The Three Doors Mosque, also known as the Ibn Khayrun Mosque, is a Tunisian mosque located in the medina of Kairouan. Raised in the 9th century, it has the oldest carved and decorated mosque facade in the Islamic world. It is also one of the few well-preserved buildings from this period.
The Three Doors Mosque, a simple neighborhood oratory, was built around 252 of the Hegira (i.e. in 866) by the Andalusian merchant living in Kairouan, Muhammed bin Khairūn al-Ma’āfirī al-Andalusī. This is confirmed by the Andalusian historian Ibn Idhari (14th century) as well as by the inscription on the facade. Subsequently, the mosque underwent restoration work with the addition of a small minaret during the Hafsid period, around 1440.
At the exit of the souk, the mosque of the Three Doors is one of the oldest monuments of Kairouan (866). It has been remodeled several times but the facade has retained some of the characteristics of 9th century mosques. : three doors under arches, the one in the center being higher, which take up the classic arrangement of the porch of churches.
The Three Gates Mosque is essentially characterized by its facade with three doors surmounted by horseshoe arches, the oldest decorated mosque facade in the Islamic world. It is likely that it is inspired by that of Bû Fatata in Sousse (224-226 H./838-841) where, for the first time in Ifrîqiya, a Kufic writing carved in relief is found in a band carved into a basin.
Twenty-four carved consoles, close to those of the north entrance of the west facade of the Great Mosque of Kairouan, mark the upper limit. Just below, two bands inscribed in Kufic evoke the name of the founder and the date of construction. These two inscriptions frame a band consisting of alternating rectangular panels furnished with pairs of rosettes and plant motifs.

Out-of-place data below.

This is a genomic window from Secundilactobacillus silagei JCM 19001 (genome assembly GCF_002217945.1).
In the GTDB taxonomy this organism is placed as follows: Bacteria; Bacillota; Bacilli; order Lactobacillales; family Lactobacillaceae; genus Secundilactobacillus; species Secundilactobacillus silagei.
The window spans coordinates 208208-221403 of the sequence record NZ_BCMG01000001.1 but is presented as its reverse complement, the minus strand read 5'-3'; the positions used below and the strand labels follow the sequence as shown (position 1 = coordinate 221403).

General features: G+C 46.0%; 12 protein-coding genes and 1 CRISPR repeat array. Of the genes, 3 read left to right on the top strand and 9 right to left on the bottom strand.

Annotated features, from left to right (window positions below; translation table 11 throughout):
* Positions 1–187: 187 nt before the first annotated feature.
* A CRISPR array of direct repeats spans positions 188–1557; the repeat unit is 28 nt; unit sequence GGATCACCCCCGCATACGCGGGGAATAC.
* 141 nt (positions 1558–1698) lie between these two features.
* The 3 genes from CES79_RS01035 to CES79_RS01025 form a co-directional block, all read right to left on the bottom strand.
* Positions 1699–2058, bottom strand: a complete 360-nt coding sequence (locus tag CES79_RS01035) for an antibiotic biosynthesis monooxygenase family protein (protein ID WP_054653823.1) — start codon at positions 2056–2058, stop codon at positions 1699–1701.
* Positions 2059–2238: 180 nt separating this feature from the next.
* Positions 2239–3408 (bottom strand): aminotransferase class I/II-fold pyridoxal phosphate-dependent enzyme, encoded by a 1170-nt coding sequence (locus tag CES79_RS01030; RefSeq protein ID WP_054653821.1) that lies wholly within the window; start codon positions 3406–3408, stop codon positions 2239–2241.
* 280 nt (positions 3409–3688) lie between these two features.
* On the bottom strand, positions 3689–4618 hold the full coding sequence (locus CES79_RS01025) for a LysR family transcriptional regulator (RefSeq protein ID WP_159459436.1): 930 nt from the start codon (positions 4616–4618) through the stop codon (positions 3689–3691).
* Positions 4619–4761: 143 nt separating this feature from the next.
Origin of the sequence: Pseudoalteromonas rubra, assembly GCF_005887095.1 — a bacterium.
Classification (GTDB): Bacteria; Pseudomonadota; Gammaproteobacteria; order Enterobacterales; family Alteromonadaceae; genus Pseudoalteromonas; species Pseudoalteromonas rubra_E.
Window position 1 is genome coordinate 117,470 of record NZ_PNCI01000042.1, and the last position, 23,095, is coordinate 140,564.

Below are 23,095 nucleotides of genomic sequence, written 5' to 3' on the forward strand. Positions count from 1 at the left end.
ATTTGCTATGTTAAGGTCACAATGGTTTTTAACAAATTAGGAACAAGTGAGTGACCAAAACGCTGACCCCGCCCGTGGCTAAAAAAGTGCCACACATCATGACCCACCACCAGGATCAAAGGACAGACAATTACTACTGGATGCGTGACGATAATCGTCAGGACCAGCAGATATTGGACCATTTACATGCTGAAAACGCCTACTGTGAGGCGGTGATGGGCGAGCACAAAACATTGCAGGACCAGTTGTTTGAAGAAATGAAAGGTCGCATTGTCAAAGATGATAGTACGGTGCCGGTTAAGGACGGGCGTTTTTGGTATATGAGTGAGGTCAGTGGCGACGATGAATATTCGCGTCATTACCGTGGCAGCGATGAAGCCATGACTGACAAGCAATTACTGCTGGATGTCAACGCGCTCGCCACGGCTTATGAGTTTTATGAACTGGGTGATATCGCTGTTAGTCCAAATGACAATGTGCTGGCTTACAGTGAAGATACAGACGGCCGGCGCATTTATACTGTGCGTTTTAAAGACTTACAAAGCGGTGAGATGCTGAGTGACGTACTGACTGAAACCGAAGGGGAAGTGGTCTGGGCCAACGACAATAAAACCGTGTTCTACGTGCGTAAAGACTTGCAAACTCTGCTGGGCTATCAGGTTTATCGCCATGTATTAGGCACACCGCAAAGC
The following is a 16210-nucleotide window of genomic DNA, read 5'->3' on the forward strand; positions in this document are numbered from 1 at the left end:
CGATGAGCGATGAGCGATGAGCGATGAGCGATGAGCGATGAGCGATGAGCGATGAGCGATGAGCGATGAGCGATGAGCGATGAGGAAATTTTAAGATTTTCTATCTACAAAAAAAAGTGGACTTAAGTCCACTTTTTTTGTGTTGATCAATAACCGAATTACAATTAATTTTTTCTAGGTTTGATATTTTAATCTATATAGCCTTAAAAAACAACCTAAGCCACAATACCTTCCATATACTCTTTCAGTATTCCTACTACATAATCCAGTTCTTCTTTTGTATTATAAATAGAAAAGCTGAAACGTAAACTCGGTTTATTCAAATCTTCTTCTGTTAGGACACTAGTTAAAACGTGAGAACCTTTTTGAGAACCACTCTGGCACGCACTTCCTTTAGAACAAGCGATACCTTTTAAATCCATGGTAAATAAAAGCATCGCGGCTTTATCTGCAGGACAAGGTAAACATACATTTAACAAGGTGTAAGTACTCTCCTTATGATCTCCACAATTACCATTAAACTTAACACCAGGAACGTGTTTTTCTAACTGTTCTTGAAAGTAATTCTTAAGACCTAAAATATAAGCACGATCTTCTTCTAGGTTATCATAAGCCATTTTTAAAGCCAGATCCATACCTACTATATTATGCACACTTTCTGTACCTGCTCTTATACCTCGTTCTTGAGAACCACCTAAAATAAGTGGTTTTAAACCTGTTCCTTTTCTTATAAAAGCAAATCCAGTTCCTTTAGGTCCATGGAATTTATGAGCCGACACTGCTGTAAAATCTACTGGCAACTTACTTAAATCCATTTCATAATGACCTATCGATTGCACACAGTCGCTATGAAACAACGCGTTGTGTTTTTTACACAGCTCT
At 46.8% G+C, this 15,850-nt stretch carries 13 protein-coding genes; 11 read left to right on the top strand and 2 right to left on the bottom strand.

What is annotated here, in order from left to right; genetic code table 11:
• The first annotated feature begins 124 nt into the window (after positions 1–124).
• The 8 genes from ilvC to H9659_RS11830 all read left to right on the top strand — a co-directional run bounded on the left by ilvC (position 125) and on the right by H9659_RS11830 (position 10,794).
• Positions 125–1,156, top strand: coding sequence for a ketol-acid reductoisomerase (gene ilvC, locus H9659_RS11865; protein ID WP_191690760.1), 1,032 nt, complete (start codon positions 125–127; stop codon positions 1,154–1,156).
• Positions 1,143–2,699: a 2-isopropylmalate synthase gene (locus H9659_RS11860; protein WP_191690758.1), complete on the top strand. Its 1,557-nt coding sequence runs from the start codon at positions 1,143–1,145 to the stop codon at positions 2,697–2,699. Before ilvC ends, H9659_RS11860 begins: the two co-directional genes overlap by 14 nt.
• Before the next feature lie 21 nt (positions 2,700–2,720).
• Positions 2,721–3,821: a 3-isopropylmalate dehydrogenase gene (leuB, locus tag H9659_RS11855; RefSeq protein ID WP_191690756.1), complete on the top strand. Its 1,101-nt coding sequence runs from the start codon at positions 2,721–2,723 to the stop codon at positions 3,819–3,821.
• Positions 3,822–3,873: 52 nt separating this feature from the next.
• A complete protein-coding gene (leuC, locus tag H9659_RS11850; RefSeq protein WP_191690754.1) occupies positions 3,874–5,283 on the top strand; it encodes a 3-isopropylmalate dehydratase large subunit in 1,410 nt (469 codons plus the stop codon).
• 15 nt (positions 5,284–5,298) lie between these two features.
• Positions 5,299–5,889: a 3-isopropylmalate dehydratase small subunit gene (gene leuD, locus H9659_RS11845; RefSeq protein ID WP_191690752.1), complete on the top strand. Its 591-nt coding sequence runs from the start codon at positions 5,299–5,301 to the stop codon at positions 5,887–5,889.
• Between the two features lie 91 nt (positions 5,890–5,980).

A third band inscribed in Kufic gives the date of the renovation (AH 844/AD 1440), during the Hafsid period (1228-1574).
Three doors occupy the facade, the middle one being higher and wider than the other two. These doors are surmounted by arches resting on marble columns, crowned by capitals. The spandrels of the arches are decorated with floral motifs composed of leaves with five or three open or folded lobes.
The Three Doors Mosque is related to the facade of the Bâb al-Mardûm Mosque (San Cristo de la Luz, Toledo, 10th century) decorated with a Kufic inscription topped with corbel bricks.
At the northeast corner stands a square-based minaret from the Hafsid period, pierced with twin windows framed with ceramic tiles. Its model is inspired by the Andalusian type minarets which spread in Tunisia from the Almohad-Hafsid era.
The prayer hall, which is accessed directly from the street because this oratory has no courtyard, is very simple: it is made up of three naves parallel to the qibla wall and three bays covered with groin vaults made of bricks, falling on round horseshoe arches resting on columns, the prototype of which has been perpetuated in Tunisia since Roman times.
Note that one of the arcades of the prayer room of the oratory has preserved a carved wooden bedstead decorated with floral and stylized motifs showing a striking kinship with certain panels of the minbar of the Great Mosque of Kairouan, itself same heir to the Umayyad models, and confirms its Ifrîqiyan origin, which has been disputed several times, without denying the Mesopotamian influences and its similarity with the decorations carved on wood made in the eastern regions of the Islamic world.